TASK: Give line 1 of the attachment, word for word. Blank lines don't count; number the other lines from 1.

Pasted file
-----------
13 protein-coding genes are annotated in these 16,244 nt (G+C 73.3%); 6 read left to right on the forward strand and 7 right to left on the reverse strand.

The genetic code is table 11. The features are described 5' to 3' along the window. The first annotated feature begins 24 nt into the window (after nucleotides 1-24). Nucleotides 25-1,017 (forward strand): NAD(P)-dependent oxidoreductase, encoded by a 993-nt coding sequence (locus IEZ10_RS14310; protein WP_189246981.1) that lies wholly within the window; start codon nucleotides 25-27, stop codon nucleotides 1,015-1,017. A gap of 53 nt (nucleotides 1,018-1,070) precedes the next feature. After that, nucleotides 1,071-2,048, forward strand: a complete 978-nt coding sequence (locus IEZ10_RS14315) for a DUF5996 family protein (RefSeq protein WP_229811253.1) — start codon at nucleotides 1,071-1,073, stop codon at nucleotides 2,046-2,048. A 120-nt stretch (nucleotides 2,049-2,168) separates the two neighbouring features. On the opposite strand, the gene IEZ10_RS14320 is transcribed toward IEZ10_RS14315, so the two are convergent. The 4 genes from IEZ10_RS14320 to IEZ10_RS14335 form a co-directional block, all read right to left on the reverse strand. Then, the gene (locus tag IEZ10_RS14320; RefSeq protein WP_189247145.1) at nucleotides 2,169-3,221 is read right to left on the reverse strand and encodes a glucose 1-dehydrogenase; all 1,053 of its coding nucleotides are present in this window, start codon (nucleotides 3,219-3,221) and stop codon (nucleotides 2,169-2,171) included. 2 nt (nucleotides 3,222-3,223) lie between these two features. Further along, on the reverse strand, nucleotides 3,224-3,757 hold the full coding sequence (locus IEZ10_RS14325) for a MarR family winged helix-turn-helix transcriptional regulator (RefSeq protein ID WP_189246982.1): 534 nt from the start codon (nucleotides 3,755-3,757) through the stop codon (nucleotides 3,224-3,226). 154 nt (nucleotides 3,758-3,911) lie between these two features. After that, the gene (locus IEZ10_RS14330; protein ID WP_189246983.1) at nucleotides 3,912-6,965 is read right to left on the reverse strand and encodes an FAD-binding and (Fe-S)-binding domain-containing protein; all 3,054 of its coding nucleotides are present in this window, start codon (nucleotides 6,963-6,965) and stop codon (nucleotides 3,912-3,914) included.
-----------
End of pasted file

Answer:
13 protein-coding genes are annotated in these 16,244 nt (G+C 73.3%); 6 read left to right on the forward strand and 7 right to left on the reverse strand.